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29 April 2008 Electrical impedance tomography for underwater detection of buried mines
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The detection of buried land mines in soil is a well-studied problem; many existing technologies are designed and optimized for performance in different soil types. Research on mine detection in shallow water environments such as beaches, however, is much less developed. Electrical impedance tomography (EIT) shows promise for this application. EIT uses current-stimulating and voltage-recording electrode pairs to measure trans-impedances in the volume directly beneath the electrode array, which sits flat over the ground surface. The trans-impedances are used to construct a conductivity profile of the volume. Non-metallic and metallic explosives appear as perturbations in the conductivity profile, and their location and size can be estimated. Lab testing has yielded promising results using a submerged array positioned over a sand bed. The instrument has also successfully detected surrogate mines in a traditional soil environment during field trials. Resolution of the detector is roughly half the pitch of electrodes in the array. In underwater lab testing, non-conducting targets buried in the sand are detected at a depth of 1.5 times the electrode pitch with the array positioned up to one electrode pitch above the sand bed. Results will be presented for metallic and non-metallic targets of various shapes and sizes.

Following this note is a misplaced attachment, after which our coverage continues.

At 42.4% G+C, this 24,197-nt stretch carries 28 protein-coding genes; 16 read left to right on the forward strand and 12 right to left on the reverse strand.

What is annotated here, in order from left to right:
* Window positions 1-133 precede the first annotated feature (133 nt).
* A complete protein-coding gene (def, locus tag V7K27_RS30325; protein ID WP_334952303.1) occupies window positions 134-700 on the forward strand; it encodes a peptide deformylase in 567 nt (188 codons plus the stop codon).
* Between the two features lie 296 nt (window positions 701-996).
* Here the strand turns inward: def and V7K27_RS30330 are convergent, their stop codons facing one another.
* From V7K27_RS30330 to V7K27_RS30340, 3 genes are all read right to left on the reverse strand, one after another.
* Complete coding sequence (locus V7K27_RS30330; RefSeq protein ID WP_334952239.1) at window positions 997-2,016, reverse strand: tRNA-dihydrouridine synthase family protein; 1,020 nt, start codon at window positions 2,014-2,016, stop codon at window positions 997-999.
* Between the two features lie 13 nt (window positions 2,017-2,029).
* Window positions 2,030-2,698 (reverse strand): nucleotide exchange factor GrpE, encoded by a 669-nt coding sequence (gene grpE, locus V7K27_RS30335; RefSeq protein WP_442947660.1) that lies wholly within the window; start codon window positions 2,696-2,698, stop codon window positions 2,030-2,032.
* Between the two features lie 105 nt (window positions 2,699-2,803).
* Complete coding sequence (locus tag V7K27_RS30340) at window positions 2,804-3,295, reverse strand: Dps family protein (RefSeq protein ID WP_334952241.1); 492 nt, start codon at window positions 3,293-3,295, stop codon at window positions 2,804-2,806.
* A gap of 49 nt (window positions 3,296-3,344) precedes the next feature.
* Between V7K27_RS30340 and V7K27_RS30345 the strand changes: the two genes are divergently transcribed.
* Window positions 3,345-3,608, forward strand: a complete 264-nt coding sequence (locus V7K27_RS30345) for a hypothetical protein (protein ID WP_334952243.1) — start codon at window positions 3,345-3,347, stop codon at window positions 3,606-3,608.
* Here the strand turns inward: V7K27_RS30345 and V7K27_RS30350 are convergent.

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Gail Bouchette, Stéphane Gagnon, Philip Church, Tim Luu, and John McFee "Electrical impedance tomography for underwater detection of buried mines", Proc. SPIE 6953, Detection and Sensing of Mines, Explosive Objects, and Obscured Targets XIII, 69530O (29 April 2008);

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